How did you come to study philosophy?
I began studying philosophy around my third year of high school. Prior to that I had gone through a difficult time. I failed my second year of high school as a result of lost love and the school burning down. It was a very dark time in my life and I was engaging in a number of self-destructive behaviors. My family even kicked me out of our home for a time and I was homeless. I discovered both philosophy and writing on the tail end of this adventure. While I had always been a contemplative child, at the time I was looking, I suppose, to heal and cure myself. Philosophy seemed like a promising way to do this. During this time I discovered William James, Nietzsche, Whitehead, Spinoza, Descartes, Heidegger, Husserl, Sartre, and a number of others. I also began reading Freud, ethnography, and a lot of history and literature (especially Kafka, Dostoyevsky, Orwell, and Hesse). I had always felt that school was a sort of conspiracy designed not so much to educate as to indoctrinate. Philosophy gave me direction, allowing me to see the value in education. Descartes and Spinoza especially, in their methodological writings provided me with a unified picture of the humanities, mathematics, and the sciences. As a consequence, I became interested in everything. I was especially interested in the Holocaust and totalitarianism, wondering how these sorts of social assemblages could possibly arise and how we could prevent them from ever happening again.
What about your childhood, prior to this time, which sounds positively harrowing?
During my childhood we moved around quite a bit. We seldom lived anywhere longer than four years. I sometimes think this is also something that led me to philosophy. When you move around a lot you lose any sense of a familiar and reliable lifeworld. Every place is different. They all have different customs, different rhythms of life, different understandings of the world, and so on. As a result, you become a sort of void. Philosophy, I think, can be seen as an attempt to build a lifeworld. On the one hand, because you’ve lived in so many different lifeworlds and in so many different socio-economic fields, you become extremely attentive to the dynamics of lifeworlds and custom. On the other hand, you’re never quite able to inhabit any of them. It’s always as if there are ghostly norms governing how people live in a particular area, without you quite being able to discern what they might be. No wonder I became an ontologist with a deep passion for social and political theory and psychoanalysis.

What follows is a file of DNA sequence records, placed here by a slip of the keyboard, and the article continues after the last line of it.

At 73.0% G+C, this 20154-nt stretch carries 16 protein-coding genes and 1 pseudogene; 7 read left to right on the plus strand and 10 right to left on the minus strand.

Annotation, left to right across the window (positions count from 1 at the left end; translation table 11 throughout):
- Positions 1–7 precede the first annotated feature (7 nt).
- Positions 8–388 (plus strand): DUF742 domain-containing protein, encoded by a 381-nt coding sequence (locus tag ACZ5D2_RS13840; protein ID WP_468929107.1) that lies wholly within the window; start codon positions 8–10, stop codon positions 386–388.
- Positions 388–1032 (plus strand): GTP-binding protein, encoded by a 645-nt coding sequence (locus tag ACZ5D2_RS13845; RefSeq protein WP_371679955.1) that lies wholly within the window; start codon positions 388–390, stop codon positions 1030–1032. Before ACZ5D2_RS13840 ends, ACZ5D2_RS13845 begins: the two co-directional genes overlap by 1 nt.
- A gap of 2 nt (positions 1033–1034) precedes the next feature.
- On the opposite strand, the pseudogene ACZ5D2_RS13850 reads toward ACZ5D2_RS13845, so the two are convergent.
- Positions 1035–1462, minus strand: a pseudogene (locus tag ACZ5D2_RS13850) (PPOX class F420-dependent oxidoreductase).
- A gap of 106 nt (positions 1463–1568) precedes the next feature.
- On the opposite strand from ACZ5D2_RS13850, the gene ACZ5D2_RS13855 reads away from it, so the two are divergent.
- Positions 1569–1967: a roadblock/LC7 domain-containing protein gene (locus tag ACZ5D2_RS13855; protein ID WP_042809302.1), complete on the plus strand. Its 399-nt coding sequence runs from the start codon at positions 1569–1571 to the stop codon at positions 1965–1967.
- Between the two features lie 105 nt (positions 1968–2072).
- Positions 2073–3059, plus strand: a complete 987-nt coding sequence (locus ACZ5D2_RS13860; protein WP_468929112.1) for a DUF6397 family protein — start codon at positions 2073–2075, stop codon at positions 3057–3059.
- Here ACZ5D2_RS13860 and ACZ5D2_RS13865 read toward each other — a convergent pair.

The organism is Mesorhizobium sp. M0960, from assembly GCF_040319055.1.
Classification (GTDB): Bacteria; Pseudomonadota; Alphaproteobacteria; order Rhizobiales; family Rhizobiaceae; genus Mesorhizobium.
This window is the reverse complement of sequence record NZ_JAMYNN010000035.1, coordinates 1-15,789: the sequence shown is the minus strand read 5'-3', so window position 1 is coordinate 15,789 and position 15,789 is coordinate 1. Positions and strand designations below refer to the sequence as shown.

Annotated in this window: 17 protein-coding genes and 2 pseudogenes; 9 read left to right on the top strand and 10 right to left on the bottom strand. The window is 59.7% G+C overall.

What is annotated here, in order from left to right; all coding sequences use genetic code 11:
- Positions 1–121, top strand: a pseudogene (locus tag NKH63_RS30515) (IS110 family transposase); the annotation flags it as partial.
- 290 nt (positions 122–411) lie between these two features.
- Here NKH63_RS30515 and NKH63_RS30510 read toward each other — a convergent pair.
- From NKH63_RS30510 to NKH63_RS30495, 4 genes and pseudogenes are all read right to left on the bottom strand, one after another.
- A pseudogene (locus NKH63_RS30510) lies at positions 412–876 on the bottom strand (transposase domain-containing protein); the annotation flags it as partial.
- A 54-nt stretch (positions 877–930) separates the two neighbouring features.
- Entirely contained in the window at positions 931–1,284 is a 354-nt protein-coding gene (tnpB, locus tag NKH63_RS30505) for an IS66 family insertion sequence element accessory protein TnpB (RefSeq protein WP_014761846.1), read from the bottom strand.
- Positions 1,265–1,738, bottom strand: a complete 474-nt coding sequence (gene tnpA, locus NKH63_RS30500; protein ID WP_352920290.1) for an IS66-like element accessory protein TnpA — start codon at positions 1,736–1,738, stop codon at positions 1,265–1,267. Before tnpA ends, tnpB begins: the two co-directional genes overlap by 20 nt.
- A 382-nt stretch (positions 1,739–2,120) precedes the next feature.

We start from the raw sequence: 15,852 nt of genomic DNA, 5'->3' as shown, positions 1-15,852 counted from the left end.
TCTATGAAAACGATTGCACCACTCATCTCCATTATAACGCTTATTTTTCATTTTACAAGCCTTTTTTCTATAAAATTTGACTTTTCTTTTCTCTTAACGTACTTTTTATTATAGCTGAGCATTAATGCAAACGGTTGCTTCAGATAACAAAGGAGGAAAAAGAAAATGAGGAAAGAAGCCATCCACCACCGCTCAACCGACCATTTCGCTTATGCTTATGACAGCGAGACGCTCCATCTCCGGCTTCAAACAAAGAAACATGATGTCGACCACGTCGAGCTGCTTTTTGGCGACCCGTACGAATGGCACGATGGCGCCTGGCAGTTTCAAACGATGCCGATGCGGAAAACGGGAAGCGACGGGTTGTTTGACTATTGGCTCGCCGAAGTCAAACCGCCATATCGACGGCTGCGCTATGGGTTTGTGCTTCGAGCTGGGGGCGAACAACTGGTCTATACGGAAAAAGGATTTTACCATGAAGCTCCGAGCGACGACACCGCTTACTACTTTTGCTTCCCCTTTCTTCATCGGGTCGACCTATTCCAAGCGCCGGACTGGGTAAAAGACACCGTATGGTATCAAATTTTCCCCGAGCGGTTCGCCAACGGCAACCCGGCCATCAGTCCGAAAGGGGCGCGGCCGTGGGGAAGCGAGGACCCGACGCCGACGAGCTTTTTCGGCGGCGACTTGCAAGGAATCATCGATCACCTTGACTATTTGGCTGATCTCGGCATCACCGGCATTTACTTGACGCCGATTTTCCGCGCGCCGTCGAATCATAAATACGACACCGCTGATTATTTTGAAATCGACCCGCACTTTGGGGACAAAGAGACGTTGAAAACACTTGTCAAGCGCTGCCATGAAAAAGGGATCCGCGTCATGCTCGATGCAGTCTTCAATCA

So while we often joke that high school is hell, for you that’s a little too close to the truth?
I honestly didn’t think I would live through high school. I figured I’d be dead by the age of 18. Perhaps part of this dread lay in witnessing the lives of others and the dreary world of corporate America. At any rate, philosophy saved me. Once I got to undergrad (Ohio State), I was like a kid in a candy store. I graduated with 116 credit hours in philosophy (each course was worth 3 credits), taking a variety of courses in the history of philosophy, Continental thought, and Anglo-American philosophy. I wanted to devour everything.
We both went to the same grad school, Loyola Chicago.
Yes, I had the same voracity at Loyola, although there I was able to pursue my passion for Continental thought much more directly. Andrew Cutrofello, Patricia Huntington, and Adrian Peperzak were all decisive influences on my thought. Cutrofello taught me how to be creative in a rigorous way (I hope), and also guided me through the intricacies of Kant’s three critiques and writings on nature. Peperzak taught me the art of close reading and filled me with a healthy appreciation for the history of philosophy. Patricia Huntington taught me a tremendous amount about the social sciences, political philosophy, psychoanalysis, and feminism and gender studies.